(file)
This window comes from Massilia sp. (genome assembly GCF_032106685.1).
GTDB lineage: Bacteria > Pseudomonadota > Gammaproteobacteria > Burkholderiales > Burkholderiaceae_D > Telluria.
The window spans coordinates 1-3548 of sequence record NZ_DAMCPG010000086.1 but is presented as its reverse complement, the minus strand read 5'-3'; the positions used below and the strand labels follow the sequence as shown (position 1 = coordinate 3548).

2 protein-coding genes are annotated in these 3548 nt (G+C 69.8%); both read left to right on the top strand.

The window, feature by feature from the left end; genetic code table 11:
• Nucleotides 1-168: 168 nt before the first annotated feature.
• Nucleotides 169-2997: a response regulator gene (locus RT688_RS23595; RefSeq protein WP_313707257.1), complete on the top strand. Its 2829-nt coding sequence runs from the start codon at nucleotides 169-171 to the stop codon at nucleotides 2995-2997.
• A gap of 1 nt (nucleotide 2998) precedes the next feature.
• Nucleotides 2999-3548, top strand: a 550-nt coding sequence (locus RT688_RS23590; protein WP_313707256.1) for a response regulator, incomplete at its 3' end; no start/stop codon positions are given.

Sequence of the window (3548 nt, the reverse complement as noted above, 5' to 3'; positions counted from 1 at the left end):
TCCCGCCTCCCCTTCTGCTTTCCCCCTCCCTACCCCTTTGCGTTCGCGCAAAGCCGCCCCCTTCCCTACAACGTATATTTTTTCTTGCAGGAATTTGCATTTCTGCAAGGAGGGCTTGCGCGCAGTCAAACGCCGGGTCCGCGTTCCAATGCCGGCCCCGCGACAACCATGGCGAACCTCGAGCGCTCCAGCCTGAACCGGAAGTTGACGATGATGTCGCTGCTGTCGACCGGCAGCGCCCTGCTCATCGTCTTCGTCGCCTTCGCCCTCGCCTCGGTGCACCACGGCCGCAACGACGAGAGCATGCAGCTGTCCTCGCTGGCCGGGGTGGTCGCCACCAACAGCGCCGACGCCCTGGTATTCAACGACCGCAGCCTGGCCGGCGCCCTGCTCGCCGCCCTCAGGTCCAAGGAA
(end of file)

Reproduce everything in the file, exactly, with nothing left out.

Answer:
This window comes from Massilia sp. (genome assembly GCF_032106685.1).
GTDB lineage: Bacteria > Pseudomonadota > Gammaproteobacteria > Burkholderiales > Burkholderiaceae_D > Telluria.
The window spans coordinates 1-3548 of sequence record NZ_DAMCPG010000086.1 but is presented as its reverse complement, the minus strand read 5'-3'; the positions used below and the strand labels follow the sequence as shown (position 1 = coordinate 3548).

2 protein-coding genes are annotated in these 3548 nt (G+C 69.8%); both read left to right on the top strand.

The window, feature by feature from the left end; genetic code table 11:
• Nucleotides 1-168: 168 nt before the first annotated feature.
• Nucleotides 169-2997: a response regulator gene (locus RT688_RS23595; RefSeq protein WP_313707257.1), complete on the top strand. Its 2829-nt coding sequence runs from the start codon at nucleotides 169-171 to the stop codon at nucleotides 2995-2997.
• A gap of 1 nt (nucleotide 2998) precedes the next feature.
• Nucleotides 2999-3548, top strand: a 550-nt coding sequence (locus RT688_RS23590; protein WP_313707256.1) for a response regulator, incomplete at its 3' end; no start/stop codon positions are given.

Sequence of the window (3548 nt, the reverse complement as noted above, 5' to 3'; positions counted from 1 at the left end):
TCCCGCCTCCCCTTCTGCTTTCCCCCTCCCTACCCCTTTGCGTTCGCGCAAAGCCGCCCCCTTCCCTACAACGTATATTTTTTCTTGCAGGAATTTGCATTTCTGCAAGGAGGGCTTGCGCGCAGTCAAACGCCGGGTCCGCGTTCCAATGCCGGCCCCGCGACAACCATGGCGAACCTCGAGCGCTCCAGCCTGAACCGGAAGTTGACGATGATGTCGCTGCTGTCGACCGGCAGCGCCCTGCTCATCGTCTTCGTCGCCTTCGCCCTCGCCTCGGTGCACCACGGCCGCAACGACGAGAGCATGCAGCTGTCCTCGCTGGCCGGGGTGGTCGCCACCAACAGCGCCGACGCCCTGGTATTCAACGACCGCAGCCTGGCCGGCGCCCTGCTCGCCGCCCTCAGGTCCAAGGAA